“NIL” has become THE hot acronym in college sports. It stands for “name, image, and likeness”, and describes rights that have now been recognized in Ohio through Executive Order 2021-10d, signed by Governor DeWine on June 28th of this year. The Order went into effect on July 1st. Simply put, Governor DeWine’s action now allows college student-athletes in Ohio to be compensated for their names, images, and likenesses.
For much of collegiate sports history, schools could only compensate students for their athletic with academic scholarships and nothing more. It wasn’t until 2014 that the National Collegiate Athletic Association (NCAA) granted permission to member athletic conferences to give scholarships that cover the cost of attendance in full.
In June of this year, the U.S. Supreme Court altered college sports forever with a “game changing” ruling. In its unanimous NCAA v. Alston decision, it ruled that the NCAA’s cap on academic benefits violated federal anti-trust laws. Regarding NIL rights, Justice Kavanaugh stated in his concurring opinion that if other NCAA limitations on student-athlete benefits were challenged in a court of law, those too would likely be ruled to be in violation of anti-trust laws.
It was after the Alston ruling that the states got into the act, passing legislation or issuing executive orders to clarify how each would handle these newly-recognized rights. Governor DeWine’s executive order did just that. It does contain limitations. Student-athletes may not enter into contracts with companies engaged in certain businesses: marijuana, nicotine products, alcohol, gambling, adult entertainment, and controlled substances. Further, student-athletes may not have their sponsors’ logos presented during team activities or activities that may conflict with school functions.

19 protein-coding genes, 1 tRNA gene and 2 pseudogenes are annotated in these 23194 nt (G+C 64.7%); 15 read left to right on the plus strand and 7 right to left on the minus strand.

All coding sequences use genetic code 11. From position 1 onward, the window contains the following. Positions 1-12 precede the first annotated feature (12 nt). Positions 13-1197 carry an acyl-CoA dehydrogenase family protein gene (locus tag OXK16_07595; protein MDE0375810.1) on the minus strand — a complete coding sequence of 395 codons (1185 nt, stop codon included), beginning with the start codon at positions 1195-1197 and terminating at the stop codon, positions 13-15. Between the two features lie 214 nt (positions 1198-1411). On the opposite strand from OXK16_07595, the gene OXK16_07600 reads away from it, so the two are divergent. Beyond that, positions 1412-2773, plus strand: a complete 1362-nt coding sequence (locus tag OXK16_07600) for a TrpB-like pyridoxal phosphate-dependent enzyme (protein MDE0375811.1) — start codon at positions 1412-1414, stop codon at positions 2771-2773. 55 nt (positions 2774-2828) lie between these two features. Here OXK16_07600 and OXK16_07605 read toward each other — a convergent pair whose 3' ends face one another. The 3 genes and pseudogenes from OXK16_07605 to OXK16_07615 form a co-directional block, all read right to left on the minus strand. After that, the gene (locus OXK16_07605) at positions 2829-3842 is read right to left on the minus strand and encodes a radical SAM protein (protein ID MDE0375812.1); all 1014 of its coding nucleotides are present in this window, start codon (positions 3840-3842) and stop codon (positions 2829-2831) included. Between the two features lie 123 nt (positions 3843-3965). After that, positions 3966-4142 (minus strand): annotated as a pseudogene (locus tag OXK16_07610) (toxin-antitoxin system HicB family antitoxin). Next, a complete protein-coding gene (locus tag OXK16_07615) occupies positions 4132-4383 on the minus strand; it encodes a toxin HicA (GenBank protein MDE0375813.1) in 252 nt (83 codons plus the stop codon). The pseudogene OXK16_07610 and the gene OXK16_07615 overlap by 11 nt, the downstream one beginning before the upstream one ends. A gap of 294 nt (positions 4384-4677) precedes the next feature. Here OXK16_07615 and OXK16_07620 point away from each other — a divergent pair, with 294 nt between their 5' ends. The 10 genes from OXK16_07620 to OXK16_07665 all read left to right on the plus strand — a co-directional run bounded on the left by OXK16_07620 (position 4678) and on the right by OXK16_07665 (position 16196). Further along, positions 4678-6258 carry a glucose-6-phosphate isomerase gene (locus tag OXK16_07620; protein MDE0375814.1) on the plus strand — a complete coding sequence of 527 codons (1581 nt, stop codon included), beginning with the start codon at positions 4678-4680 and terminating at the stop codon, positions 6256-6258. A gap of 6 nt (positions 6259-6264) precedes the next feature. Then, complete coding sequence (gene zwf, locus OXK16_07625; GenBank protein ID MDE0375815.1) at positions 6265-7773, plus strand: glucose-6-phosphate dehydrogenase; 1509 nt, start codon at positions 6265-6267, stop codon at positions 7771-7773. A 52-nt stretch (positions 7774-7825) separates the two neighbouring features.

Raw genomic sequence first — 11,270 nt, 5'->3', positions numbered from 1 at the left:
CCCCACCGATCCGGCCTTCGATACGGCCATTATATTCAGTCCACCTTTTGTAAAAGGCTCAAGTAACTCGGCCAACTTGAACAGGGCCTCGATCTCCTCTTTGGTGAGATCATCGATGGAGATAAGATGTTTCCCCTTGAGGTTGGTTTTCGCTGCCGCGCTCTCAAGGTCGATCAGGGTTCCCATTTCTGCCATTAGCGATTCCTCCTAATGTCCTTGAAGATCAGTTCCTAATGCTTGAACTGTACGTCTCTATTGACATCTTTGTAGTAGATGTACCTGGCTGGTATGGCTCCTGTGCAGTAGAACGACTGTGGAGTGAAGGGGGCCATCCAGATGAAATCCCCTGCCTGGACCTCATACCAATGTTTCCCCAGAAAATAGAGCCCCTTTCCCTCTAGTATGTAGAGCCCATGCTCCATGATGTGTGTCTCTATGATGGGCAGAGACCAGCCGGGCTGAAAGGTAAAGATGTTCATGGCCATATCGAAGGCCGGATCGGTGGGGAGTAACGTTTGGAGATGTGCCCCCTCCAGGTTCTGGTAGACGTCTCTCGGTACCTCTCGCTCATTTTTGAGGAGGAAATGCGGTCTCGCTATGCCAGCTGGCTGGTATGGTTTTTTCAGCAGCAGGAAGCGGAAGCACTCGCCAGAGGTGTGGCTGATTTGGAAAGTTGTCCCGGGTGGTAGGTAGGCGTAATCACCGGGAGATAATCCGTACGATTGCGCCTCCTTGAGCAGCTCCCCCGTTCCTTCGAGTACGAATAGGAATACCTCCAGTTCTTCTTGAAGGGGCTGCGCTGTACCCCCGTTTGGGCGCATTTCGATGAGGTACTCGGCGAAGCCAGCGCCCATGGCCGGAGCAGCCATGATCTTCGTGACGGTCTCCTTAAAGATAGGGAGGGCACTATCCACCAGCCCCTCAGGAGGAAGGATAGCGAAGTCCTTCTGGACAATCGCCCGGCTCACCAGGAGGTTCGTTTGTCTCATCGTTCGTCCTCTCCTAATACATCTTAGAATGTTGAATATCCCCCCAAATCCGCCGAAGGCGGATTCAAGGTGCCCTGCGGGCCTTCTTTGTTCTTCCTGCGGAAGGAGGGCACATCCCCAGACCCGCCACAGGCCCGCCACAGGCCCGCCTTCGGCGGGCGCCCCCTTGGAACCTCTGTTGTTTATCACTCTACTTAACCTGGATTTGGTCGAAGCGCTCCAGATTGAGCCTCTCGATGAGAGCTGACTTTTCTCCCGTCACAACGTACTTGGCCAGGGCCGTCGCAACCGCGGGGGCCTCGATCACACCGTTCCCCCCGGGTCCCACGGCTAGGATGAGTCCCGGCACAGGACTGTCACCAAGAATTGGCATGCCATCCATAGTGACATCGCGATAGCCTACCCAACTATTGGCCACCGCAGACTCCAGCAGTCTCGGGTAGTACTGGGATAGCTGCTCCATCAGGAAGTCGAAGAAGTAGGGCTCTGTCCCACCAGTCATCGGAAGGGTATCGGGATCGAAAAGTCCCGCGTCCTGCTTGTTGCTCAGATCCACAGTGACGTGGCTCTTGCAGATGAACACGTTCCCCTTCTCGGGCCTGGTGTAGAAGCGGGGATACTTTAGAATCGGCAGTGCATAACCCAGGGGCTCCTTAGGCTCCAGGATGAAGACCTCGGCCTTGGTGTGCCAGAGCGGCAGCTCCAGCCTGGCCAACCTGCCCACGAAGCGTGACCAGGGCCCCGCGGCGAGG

When entering into an NIL contract, the student-athlete must disclose the contract to the school and before it becomes effective, the school may determine that it conflicts with the school’s policies or relevant team rules or policies. If the school makes such a determination, the student-athlete has the opportunity to renegotiate the contract to eliminate the conflict. It is important to note that schools cannot claim that any NIL money that the student-athlete receives is part of his or her academic-athletic scholarship.
There are just over 490,000 student-athletes in the United States. Many are now taking advantage of their new status and negotiating sponsorship deals. Social media platforms, especially Tik Tok, are providing access to advertisers that want these new faces to create self-aware ads and skits. Student-athletes have created clothing lines, hosted sponsored podcasts, and done meet-and-greets. It truly is the “Wild West” for this new phase of endorsements.
Albeit Weiker is able to assist college student-athletes with NIL opportunities. For more information, please contact us at 614-745-2001.